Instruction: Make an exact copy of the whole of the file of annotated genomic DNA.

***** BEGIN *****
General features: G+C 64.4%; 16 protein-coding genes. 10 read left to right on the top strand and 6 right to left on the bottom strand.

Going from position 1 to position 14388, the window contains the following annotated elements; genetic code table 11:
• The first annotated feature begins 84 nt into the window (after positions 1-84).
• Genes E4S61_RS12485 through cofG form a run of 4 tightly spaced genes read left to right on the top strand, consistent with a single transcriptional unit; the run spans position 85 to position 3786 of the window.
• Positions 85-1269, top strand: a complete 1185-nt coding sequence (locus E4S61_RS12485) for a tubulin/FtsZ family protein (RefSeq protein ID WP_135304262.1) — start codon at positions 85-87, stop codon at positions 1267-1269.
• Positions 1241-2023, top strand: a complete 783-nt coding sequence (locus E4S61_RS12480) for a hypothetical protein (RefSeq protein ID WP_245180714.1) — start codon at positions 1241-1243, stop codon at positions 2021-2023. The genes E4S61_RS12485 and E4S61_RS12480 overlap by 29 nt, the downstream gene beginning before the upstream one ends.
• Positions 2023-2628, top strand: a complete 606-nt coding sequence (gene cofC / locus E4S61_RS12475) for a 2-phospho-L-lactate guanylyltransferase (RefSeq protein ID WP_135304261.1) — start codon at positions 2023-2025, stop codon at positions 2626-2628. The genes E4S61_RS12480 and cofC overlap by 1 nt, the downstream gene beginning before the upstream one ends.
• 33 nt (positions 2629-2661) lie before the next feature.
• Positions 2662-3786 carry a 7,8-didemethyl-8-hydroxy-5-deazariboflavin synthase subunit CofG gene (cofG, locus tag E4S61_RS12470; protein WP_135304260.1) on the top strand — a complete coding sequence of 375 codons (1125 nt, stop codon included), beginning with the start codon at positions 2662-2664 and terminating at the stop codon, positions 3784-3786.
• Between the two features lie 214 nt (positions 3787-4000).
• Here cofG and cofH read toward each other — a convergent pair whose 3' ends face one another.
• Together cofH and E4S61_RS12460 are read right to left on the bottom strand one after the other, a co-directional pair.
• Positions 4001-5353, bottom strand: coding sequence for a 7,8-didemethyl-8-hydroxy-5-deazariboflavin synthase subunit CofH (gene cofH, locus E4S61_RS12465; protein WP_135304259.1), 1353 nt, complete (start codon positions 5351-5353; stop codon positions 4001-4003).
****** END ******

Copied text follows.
General features: G+C 64.4%; 16 protein-coding genes. 10 read left to right on the top strand and 6 right to left on the bottom strand.

Going from position 1 to position 14388, the window contains the following annotated elements; genetic code table 11:
• The first annotated feature begins 84 nt into the window (after positions 1-84).
• Genes E4S61_RS12485 through cofG form a run of 4 tightly spaced genes read left to right on the top strand, consistent with a single transcriptional unit; the run spans position 85 to position 3786 of the window.
• Positions 85-1269, top strand: a complete 1185-nt coding sequence (locus E4S61_RS12485) for a tubulin/FtsZ family protein (RefSeq protein ID WP_135304262.1) — start codon at positions 85-87, stop codon at positions 1267-1269.
• Positions 1241-2023, top strand: a complete 783-nt coding sequence (locus E4S61_RS12480) for a hypothetical protein (RefSeq protein ID WP_245180714.1) — start codon at positions 1241-1243, stop codon at positions 2021-2023. The genes E4S61_RS12485 and E4S61_RS12480 overlap by 29 nt, the downstream gene beginning before the upstream one ends.
• Positions 2023-2628, top strand: a complete 606-nt coding sequence (gene cofC / locus E4S61_RS12475) for a 2-phospho-L-lactate guanylyltransferase (RefSeq protein ID WP_135304261.1) — start codon at positions 2023-2025, stop codon at positions 2626-2628. The genes E4S61_RS12480 and cofC overlap by 1 nt, the downstream gene beginning before the upstream one ends.
• 33 nt (positions 2629-2661) lie before the next feature.
• Positions 2662-3786 carry a 7,8-didemethyl-8-hydroxy-5-deazariboflavin synthase subunit CofG gene (cofG, locus tag E4S61_RS12470; protein WP_135304260.1) on the top strand — a complete coding sequence of 375 codons (1125 nt, stop codon included), beginning with the start codon at positions 2662-2664 and terminating at the stop codon, positions 3784-3786.
• Between the two features lie 214 nt (positions 3787-4000).
• Here cofG and cofH read toward each other — a convergent pair whose 3' ends face one another.
• Together cofH and E4S61_RS12460 are read right to left on the bottom strand one after the other, a co-directional pair.
• Positions 4001-5353, bottom strand: coding sequence for a 7,8-didemethyl-8-hydroxy-5-deazariboflavin synthase subunit CofH (gene cofH, locus E4S61_RS12465; protein WP_135304259.1), 1353 nt, complete (start codon positions 5351-5353; stop codon positions 4001-4003).